Coronavirus: more African countries confirm first cases as Jack Ma pledges aid
Africa had until recently been spared rapid spread of Covid-19
More African nations confirmed their first cases of the coronavirus and shut borders amid fears of its effect on fragile healthcare systems.
Meanwhile, Chinese billionaire and Alibaba co-founder Jack Ma pledged to donate more than 1 million testing kits to the continent.
Thirty African countries are now treating a total of nearly 400 patients with coronavirus, after Tanzania, Liberia, Benin and Somalia said they registered their first cases.
Africa had until recently been spared the rapid spread of Covid-19, which has infected at least 180,000 people worldwide and caused more than 7,000 deaths.
But health experts are concerned that the continent's often dilapidated health systems will struggle to cope as cases mount.
"We cannot ignore the potential risk to Africa and assume this continent of 1.3 billion people will blissfully escape the crisis," Mr Ma's foundation said.
"The world cannot afford the unthinkable consequences of a Covid-19 pandemic in Africa."
The foundation will send 1.1 million testing kits, 6 million masks and 60,000 protective suits and face shields to Ethiopia for distribution to Africa’s 54 nations, the foundation said.
Earlier on Monday, the World Bank said it had committed $60 million (Dh220.38m) to Kenya to help the East African nation battle the outbreak.
Some countries, such as conflict-hit Somalia, depend on donors to support basic public health facilities.
Somalian Health Minister Fawziya Abikar Nur said the ministry had quarantined and tested four Somalis who came from China last week. One tested positive for the respiratory disease.
International flights to Somalia were suspended for two weeks, said Mohammed Salad, the Aviation Minister.
In West Africa, the small and impoverished nation of Liberia announced its first case.
Liberia was devastated by a 2014 Ebola epidemic that killed 4,000 people, and its healthcare system has remained underfunded despite promises of investment.
Benin, considered a relatively stable democracy in the turbulent West African region, also announced its first case.
The Health Ministry said the Beninois national was being held in an isolation ward in the capital after returning from Belgium and Burkina Faso on March 11.
The Tanzanian Health Ministry also confirmed its first case, a Tanzanian woman who had travelled to Denmark, Sweden and Belgium.
She had her temperature taken at the airport but had no fever and was allowed to pass, but later felt unwell at her hotel, the ministry said.
Also on Monday, Rwanda, Burkina Faso, Ethiopia, Senegal and Cameroon all reported more cases.
South African Finance Minister Tito Mboweni said his nation, which has 62 cases so far, may need to use funds from other government departments to fight the disease.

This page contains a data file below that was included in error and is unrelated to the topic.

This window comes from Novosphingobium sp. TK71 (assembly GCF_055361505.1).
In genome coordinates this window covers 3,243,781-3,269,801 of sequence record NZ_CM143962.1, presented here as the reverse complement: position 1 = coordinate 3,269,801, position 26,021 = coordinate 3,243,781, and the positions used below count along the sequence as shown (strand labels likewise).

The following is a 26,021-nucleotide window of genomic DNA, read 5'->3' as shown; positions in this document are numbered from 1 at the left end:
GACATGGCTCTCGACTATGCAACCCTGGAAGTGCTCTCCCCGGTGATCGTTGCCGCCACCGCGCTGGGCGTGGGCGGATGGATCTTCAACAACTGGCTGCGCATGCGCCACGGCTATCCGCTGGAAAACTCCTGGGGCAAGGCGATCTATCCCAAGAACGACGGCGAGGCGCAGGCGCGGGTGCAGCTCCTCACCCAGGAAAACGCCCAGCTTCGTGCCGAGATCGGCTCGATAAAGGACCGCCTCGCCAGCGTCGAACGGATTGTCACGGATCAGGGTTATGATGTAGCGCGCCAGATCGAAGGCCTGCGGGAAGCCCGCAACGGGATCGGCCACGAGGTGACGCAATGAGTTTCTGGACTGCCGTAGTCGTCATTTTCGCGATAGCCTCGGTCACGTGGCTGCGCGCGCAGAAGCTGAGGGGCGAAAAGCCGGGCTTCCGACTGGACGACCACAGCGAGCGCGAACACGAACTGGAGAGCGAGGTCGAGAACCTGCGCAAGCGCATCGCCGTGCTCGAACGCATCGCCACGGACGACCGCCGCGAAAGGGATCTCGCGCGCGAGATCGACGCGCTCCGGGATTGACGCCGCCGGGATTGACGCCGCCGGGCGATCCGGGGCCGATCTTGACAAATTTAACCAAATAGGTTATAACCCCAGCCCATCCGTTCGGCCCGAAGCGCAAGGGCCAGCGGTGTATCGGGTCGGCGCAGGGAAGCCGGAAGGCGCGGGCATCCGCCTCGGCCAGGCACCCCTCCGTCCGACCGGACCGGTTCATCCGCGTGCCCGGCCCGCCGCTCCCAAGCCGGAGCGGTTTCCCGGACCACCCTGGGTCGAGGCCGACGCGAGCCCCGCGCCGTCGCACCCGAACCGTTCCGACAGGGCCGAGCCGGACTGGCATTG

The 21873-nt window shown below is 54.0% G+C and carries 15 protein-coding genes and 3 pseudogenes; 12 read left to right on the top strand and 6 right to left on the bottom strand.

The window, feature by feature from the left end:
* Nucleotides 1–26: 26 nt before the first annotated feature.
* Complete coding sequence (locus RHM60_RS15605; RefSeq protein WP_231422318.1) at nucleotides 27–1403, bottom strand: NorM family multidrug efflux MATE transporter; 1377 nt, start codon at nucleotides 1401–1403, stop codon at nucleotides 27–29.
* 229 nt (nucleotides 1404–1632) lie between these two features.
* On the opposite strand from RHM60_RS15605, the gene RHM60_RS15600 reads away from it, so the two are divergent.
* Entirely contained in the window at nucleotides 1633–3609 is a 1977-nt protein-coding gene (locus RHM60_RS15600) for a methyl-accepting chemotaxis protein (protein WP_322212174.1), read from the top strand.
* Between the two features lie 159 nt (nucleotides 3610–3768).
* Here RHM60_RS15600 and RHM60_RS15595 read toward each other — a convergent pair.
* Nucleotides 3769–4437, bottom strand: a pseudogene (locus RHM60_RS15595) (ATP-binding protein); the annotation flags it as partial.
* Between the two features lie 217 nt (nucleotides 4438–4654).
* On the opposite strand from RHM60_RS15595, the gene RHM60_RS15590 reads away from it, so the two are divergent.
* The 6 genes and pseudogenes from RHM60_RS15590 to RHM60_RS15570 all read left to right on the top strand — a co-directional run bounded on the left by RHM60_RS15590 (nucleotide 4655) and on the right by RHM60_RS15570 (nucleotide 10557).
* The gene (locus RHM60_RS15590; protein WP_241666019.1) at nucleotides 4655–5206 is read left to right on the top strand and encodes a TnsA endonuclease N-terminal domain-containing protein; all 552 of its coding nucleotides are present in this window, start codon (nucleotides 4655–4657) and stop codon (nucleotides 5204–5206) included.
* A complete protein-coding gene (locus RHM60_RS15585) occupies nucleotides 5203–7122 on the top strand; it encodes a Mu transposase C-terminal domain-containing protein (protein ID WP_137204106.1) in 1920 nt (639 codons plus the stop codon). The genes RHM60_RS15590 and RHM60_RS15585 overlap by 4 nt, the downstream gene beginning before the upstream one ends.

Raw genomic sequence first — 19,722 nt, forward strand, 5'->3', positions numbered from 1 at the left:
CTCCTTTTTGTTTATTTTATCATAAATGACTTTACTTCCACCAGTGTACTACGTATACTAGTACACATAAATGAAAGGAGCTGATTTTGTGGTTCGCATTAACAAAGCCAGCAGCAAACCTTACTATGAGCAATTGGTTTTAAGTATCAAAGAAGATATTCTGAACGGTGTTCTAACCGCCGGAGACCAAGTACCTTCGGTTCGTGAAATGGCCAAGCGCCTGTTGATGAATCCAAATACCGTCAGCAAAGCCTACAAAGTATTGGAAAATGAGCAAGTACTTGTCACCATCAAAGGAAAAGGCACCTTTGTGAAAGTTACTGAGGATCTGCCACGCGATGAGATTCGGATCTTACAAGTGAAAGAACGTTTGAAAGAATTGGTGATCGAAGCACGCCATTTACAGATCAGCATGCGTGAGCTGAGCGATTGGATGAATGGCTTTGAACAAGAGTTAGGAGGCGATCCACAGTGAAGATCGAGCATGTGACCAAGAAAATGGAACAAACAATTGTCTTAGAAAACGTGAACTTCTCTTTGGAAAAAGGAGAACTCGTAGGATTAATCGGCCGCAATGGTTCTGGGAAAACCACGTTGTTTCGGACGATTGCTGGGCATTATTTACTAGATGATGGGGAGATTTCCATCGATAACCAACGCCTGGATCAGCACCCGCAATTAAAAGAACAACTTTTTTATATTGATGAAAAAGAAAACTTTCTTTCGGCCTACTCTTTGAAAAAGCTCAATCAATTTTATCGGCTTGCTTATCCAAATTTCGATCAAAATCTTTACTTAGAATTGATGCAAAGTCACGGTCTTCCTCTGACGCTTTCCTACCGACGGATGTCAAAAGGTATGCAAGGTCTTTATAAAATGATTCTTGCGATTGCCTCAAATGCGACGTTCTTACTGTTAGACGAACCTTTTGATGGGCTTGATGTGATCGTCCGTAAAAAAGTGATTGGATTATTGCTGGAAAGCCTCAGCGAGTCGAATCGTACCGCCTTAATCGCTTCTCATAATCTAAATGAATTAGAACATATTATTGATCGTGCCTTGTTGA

Many African nations, including some without reported cases, have ordered tougher control measures, including bans on public gatherings, halting flights and closing schools and universities.
In North Africa, Tunisia said it would suspend international flights and close its land border.
Botswana, in southern Africa, said on Monday it would bar entry to travellers from 18 high-risk countries, including China, Britain, the US, Iran, France and Italy.
Senegal said it would suspend flights to and from France, Italy, Spain, Belgium and Portugal, as well as Tunisia and Algeria, for 30 days.
Ivory Coast said it would bar entry to travellers from countries with more than 100 cases, although Ivorian citizens and residents could return if they went into quarantine for 14 days.
It closed schools, nightclubs and cinemas, and banned gatherings of more than 50 people, the National Security Council said.
Ethiopia, Africa's second-largest nation, joined the growing list of countries that closed schools for two weeks, suspended all large gatherings and cancelled all sports events, Prime Minister Abiy Ahmed's office said.
Government buses will give people free rides to curb overcrowding in the public transport system, the government said.
In Central Africa, the Congo Republic said it would suspend all flights from high-risk countries from Thursday.
Neighbouring Gabon reduced the number of flights from abroad to one a week for each airline and ordered restaurants to close, apart from takeaway and delivery.
Nigeria's Health Ministry said Africa's most populous country had strengthened contact tracing, stockpiled reagents used in test kits and increased testing capacity.
Also on Monday, Kenyan police raided a clinic alleged to be selling fake coronavirus testing kits.
Police held staff and locked the centre, witnesses said, after it advertised test kits online.
Updated: March 17, 2020 02:40 AM